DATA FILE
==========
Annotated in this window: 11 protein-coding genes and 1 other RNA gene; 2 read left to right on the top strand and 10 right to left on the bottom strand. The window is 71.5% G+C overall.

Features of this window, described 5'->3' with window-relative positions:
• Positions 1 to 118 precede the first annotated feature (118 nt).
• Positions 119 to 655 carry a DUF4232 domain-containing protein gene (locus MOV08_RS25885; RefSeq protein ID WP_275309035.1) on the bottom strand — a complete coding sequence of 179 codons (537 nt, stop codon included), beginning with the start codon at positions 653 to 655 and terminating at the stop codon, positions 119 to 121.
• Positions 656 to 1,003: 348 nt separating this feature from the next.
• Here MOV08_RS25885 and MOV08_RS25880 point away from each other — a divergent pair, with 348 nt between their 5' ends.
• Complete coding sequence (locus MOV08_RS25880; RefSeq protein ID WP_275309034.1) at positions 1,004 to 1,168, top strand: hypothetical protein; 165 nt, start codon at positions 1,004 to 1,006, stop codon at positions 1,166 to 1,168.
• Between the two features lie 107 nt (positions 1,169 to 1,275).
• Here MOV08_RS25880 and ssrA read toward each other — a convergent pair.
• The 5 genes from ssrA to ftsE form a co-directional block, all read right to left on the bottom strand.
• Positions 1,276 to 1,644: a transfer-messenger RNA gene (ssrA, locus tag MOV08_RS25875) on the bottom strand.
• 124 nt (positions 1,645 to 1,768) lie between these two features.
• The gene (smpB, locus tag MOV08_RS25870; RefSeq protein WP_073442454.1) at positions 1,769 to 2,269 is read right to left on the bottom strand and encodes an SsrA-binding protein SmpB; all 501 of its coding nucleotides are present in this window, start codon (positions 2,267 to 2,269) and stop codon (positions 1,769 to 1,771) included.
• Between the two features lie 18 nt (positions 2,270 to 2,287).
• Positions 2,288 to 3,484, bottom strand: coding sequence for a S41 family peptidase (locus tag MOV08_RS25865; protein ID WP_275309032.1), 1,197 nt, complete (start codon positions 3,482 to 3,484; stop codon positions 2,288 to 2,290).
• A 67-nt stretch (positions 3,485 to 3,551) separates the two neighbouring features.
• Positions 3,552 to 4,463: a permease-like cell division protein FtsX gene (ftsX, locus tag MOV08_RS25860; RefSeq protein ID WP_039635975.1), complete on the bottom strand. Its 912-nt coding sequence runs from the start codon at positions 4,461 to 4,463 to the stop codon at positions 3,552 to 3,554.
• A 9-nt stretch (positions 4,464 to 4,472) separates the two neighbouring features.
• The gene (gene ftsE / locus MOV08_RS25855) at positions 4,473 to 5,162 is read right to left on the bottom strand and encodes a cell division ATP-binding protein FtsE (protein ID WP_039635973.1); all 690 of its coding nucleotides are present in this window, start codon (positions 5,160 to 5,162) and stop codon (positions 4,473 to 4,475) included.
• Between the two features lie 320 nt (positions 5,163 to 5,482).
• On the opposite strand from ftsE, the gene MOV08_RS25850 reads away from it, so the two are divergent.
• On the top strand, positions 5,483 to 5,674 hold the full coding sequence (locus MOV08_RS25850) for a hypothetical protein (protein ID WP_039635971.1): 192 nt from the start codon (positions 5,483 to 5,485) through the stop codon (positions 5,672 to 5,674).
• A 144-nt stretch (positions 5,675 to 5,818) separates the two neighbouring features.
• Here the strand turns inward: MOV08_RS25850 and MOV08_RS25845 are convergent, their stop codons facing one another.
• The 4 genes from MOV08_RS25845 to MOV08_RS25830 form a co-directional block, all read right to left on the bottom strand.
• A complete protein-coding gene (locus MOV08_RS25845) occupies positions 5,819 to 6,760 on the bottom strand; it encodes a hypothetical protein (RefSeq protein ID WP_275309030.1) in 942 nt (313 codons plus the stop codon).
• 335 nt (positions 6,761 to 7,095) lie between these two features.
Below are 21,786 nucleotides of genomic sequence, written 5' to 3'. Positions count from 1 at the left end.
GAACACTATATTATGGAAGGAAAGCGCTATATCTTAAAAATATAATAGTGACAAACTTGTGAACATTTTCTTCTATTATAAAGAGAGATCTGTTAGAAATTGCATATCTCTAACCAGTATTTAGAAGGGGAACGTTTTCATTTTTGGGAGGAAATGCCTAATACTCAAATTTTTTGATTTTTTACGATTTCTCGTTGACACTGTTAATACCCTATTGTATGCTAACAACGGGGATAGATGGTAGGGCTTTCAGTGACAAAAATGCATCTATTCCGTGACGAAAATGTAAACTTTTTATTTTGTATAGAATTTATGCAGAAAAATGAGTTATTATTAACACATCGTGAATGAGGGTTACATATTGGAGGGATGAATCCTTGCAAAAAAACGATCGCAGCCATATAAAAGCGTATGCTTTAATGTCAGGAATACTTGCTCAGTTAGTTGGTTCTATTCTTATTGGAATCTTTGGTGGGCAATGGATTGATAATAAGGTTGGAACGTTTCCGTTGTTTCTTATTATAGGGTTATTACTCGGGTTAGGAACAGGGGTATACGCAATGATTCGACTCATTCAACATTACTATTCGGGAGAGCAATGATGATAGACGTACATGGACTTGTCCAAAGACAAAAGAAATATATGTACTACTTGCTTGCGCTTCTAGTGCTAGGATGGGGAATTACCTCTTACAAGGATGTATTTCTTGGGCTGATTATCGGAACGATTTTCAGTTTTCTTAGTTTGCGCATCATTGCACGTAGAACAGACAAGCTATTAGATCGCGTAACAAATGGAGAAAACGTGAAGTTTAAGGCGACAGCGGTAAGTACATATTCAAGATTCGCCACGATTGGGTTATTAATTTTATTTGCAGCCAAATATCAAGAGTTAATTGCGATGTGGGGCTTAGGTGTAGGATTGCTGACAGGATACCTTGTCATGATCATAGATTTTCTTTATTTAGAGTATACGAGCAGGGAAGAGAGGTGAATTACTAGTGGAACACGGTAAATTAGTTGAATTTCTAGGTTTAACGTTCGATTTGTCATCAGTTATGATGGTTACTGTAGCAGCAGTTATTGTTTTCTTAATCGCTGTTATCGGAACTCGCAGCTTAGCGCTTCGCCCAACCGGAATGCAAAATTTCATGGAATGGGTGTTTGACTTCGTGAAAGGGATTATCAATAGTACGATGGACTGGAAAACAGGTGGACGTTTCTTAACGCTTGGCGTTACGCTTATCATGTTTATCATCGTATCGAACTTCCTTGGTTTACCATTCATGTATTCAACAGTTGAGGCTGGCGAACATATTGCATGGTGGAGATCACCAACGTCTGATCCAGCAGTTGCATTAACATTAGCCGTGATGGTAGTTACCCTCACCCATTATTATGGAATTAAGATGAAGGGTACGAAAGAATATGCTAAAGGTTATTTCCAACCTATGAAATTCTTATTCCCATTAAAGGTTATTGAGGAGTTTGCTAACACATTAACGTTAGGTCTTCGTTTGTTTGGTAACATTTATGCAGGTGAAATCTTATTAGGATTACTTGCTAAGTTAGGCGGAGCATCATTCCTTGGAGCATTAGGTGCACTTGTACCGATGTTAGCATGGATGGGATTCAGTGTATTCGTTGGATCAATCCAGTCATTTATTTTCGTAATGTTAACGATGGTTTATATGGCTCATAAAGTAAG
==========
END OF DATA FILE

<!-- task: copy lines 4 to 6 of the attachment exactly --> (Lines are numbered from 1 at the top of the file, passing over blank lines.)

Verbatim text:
• Positions 119 to 655 carry a DUF4232 domain-containing protein gene (locus MOV08_RS25885; RefSeq protein ID WP_275309035.1) on the bottom strand — a complete coding sequence of 179 codons (537 nt, stop codon included), beginning with the start codon at positions 653 to 655 and terminating at the stop codon, positions 119 to 121.
• Positions 656 to 1,003: 348 nt separating this feature from the next.
• Here MOV08_RS25885 and MOV08_RS25880 point away from each other — a divergent pair, with 348 nt between their 5' ends.